....For almost 30 years, the St. William Catholic Community in Louisville, Kentucky, has had a lay parochial administrator but, even before that, all-important decisions were made by the people of the parish.        Founded in 1901 to serve Irish immigrants who worked in the nearby railroad yards, membership was down to 85 by the early 1960s as railroad workers were displaced by computers to disassemble and reassemble freight trains passing through Louisville.      The crashing together of boxcars and flatbeds can still be heard in summer when the church windows are open. We had decided sometime back not to install air conditioning in an effort to save energy and do our bit to preserve the environment.     No one knows why the parish was named St. William, or which St. William the bishop had in mind, but some point out that the bishop at the time was named William and hint at a personal motive. Around 1995, the parish adopted St. William of Donjeon as its patron, a medieval monk who objected to being chosen bishop and who was known for ministering to the poor, the sick and the imprisoned. Clearly our type of guy.    Faced with the option to close the dwindling parish in 1969, Archbishop Thomas McDonough decided to put it in the hands of a young priest named Ben O'Connor, suggesting that he try implementing the liturgical changes approved by the Second Vatican Council. Out went the Gothic altar; in came a plain wooden table. Out went the pews; in came chairs that could be rearranged as wanted. Out went Gregorian chant; in came guitar Masses.        Within a few years, St. William became one of the most popular churches in the city, drawing people from around the archdiocese and even from Indiana, across the Ohio River......Archbishop Thomas Kelly adapted to the priest shortage by appointing an active church member to be parochial administrator for the parish. With no priest in charge, community members became even more involved in sustaining the parish and creating new ministries....(more)      Photo: NCR St William Catholic Community.
Reality trumps reality TV in Br Harry's reno blitz
Edited Extract from CathNews, The Age,  11 July 2019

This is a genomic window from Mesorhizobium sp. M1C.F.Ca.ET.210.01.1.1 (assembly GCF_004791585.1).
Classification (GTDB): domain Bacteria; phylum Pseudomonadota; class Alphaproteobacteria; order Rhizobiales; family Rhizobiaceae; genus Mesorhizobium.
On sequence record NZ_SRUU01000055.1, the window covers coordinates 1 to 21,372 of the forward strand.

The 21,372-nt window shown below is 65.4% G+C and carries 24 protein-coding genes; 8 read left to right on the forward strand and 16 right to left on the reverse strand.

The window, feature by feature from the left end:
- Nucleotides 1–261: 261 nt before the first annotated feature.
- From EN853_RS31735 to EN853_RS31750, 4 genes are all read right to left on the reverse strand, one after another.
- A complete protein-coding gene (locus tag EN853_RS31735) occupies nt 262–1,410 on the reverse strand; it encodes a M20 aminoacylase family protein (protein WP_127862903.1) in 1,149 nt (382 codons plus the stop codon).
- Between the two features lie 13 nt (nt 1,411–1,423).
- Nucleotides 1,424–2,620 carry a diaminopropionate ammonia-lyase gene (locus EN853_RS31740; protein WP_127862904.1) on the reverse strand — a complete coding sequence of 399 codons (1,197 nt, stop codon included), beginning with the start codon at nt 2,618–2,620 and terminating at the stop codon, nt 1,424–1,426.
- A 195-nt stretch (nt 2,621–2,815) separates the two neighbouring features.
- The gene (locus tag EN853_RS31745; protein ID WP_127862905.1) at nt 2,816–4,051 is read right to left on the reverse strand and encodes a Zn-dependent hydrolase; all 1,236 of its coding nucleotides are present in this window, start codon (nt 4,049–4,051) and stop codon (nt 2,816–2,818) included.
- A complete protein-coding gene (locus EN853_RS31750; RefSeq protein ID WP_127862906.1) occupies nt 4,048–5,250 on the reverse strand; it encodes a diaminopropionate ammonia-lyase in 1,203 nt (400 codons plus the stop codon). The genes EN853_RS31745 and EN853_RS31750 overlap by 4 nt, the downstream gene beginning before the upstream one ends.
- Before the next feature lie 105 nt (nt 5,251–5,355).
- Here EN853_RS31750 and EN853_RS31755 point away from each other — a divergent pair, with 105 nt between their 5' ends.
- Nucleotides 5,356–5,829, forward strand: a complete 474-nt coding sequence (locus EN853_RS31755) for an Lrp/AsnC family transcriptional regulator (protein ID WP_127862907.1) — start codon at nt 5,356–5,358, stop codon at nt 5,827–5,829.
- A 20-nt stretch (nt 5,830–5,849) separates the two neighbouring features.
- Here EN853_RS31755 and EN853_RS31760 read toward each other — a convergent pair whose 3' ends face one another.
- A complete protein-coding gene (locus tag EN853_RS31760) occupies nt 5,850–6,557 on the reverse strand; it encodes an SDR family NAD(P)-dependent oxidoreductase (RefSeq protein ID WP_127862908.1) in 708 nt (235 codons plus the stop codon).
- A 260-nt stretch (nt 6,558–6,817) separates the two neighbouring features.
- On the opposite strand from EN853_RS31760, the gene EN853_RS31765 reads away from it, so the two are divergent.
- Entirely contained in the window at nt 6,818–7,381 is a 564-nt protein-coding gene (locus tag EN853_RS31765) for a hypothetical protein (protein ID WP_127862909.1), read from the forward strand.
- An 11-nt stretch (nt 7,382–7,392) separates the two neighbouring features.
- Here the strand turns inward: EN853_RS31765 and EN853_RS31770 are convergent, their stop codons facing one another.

Meet the non-celebrity but crack team of builders, plumbers and gardeners whose renovations have given 14 disadvantaged people a place to stay.      Taking their cue from reality TV, the no-nonsense citizens of Heidelberg West, and supporters, have staged their own renovation rescue of four houses earmarked for demolition.       The ringmaster is Marist Brother Harry Prout, a community worker for 18 years who has built such goodwill that the reply to his calls for help most often was: ‘‘No worries, I’ll be there’’.      On Friday, single mother Micaela*, 24, and her daughter Harper*, 20 months, will move into a two-bedroom house, with central heating and backyard, after spending Harper’s life in a women’s refuge and then at a friend's house.     Two other houses are going to single mothers with children, and the fourth will house five asylum-seeker and homeless adults.      More than 60 volunteers worked on the houses, or donated goods.     The project started a year ago following a state government plan to demolish a housing estate of more than 80 flats to build four, 10-storey public housing blocks.        Owners of four houses adjoining the blocks who didn’t want to live near the huge development sold them to Banyule council.      The council planned to bulldoze the four and sell them to private developers.        But no one took up the construction tender on the 10-storey public housing, and some tenants of the old estate are yet to be re-housed.      Br Harry realised the latter project could take years, and he enthusiastically supported Banyule councillor Craig Langdon’s idea to postpone razing the four houses, to turn them into temporary accommodation.     He said the houses might be available for only a few years, but would be a boon to people in urgent need.      Fourteen people ‘‘now have a secure and safe place to be, and just seeing the joy and relief on their faces, is great’’, he said.....(more)    Photo: CathNews, champagnat.org